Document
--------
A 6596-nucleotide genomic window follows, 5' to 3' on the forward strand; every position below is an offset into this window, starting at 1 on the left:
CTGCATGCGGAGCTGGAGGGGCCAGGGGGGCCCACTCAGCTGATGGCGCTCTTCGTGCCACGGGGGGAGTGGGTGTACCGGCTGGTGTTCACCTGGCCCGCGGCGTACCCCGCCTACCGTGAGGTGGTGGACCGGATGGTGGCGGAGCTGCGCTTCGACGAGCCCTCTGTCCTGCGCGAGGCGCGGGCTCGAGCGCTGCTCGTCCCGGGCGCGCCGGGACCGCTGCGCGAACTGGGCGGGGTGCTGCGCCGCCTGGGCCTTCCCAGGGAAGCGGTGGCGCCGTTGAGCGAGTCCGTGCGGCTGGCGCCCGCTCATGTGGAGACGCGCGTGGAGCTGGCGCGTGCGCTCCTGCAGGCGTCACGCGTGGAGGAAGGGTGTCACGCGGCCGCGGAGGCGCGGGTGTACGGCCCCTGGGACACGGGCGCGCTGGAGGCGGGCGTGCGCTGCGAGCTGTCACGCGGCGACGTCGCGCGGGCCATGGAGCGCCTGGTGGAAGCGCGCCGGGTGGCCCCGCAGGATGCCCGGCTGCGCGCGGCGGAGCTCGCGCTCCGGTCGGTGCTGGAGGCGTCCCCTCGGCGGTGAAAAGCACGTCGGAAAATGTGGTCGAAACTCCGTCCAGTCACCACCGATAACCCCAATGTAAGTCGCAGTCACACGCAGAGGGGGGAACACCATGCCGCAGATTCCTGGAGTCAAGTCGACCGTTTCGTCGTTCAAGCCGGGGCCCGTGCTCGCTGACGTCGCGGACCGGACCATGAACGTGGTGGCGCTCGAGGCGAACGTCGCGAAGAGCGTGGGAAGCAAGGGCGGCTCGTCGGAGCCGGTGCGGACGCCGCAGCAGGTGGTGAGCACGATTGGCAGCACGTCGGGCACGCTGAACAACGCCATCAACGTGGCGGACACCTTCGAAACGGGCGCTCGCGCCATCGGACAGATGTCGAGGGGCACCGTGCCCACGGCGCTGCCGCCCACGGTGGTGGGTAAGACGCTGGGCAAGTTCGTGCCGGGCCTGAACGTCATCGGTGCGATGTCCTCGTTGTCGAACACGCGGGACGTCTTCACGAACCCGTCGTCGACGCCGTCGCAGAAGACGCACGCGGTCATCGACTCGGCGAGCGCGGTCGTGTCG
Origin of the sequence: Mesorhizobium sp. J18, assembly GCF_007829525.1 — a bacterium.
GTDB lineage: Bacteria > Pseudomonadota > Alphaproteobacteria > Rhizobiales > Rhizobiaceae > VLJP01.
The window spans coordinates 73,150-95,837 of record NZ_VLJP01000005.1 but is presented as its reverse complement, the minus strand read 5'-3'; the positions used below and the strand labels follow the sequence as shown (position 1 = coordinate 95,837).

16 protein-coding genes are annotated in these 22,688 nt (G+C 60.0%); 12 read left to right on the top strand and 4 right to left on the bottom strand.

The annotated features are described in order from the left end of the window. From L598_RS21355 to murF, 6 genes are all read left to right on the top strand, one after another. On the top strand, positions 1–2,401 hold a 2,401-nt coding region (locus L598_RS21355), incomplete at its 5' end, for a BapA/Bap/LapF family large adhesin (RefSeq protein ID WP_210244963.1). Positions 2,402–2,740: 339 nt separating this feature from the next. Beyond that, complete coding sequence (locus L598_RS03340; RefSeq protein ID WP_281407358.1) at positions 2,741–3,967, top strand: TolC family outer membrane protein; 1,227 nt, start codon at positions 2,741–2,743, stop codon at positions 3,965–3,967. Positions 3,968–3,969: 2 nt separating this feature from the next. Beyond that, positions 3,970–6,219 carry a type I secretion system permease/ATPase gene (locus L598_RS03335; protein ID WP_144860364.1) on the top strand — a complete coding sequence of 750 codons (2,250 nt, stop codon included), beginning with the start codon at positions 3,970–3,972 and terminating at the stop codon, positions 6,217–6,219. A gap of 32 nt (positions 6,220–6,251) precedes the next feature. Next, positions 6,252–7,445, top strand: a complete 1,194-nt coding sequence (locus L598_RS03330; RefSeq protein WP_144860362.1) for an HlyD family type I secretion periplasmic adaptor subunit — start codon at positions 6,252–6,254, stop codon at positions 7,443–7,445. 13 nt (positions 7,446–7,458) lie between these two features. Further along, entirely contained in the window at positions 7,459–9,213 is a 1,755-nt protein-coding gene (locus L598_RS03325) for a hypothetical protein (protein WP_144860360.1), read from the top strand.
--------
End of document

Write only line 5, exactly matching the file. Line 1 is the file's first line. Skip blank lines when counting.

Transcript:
The window spans coordinates 73,150-95,837 of record NZ_VLJP01000005.1 but is presented as its reverse complement, the minus strand read 5'-3'; the positions used below and the strand labels follow the sequence as shown (position 1 = coordinate 95,837).